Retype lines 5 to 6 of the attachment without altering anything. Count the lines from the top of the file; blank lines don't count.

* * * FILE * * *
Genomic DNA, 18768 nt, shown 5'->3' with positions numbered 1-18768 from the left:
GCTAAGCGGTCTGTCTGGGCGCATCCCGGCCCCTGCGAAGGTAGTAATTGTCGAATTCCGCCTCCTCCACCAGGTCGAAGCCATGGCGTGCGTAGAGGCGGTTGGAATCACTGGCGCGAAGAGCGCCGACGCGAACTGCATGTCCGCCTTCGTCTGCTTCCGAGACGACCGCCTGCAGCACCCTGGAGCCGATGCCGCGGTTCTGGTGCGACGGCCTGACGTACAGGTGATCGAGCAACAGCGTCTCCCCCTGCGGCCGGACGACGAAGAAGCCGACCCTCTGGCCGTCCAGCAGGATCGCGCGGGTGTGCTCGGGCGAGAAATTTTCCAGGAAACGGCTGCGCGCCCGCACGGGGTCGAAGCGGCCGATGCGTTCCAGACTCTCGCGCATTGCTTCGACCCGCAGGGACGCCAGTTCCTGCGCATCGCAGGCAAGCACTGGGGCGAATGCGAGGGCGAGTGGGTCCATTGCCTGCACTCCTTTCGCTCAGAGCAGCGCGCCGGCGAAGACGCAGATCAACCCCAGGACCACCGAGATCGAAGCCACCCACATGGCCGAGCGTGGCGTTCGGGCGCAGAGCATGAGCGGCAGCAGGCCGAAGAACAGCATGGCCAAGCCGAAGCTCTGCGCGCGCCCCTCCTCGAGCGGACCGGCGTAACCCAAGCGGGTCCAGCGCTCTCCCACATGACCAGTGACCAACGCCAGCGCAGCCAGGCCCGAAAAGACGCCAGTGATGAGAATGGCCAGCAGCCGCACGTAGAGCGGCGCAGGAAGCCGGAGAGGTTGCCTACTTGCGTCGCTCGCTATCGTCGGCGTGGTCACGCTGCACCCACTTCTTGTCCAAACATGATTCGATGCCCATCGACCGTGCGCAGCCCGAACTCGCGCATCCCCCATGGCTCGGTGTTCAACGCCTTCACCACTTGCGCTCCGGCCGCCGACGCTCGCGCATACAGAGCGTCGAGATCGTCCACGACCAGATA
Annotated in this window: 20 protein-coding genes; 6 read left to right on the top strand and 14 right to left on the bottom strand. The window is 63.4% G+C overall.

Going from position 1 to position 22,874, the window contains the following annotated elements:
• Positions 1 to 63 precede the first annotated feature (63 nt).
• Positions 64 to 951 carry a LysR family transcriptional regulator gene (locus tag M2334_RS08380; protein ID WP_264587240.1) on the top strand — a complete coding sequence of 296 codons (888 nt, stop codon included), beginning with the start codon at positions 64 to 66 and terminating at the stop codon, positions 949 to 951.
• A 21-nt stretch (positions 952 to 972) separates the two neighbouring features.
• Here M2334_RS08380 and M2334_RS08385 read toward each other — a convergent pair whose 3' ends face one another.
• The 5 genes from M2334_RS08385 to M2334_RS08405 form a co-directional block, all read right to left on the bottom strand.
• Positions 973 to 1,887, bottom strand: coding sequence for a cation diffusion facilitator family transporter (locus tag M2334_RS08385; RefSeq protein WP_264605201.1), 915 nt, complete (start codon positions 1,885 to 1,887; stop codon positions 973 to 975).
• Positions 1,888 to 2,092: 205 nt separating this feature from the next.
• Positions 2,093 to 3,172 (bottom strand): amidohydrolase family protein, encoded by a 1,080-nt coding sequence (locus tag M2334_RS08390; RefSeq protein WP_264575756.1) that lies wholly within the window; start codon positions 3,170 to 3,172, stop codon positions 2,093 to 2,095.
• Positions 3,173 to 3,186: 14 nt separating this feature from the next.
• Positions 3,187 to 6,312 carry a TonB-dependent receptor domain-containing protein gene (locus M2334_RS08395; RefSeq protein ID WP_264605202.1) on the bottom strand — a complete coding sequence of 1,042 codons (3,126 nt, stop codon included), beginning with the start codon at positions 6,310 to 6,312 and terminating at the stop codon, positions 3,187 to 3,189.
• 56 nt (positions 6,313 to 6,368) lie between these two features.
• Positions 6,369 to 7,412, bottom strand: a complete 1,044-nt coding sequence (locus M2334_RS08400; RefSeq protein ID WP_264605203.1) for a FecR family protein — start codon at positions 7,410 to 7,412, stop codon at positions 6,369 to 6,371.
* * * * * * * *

• Positions 1 to 63 precede the first annotated feature (63 nt).
• Positions 64 to 951 carry a LysR family transcriptional regulator gene (locus tag M2334_RS08380; protein ID WP_264587240.1) on the top strand — a complete coding sequence of 296 codons (888 nt, stop codon included), beginning with the start codon at positions 64 to 66 and terminating at the stop codon, positions 949 to 951.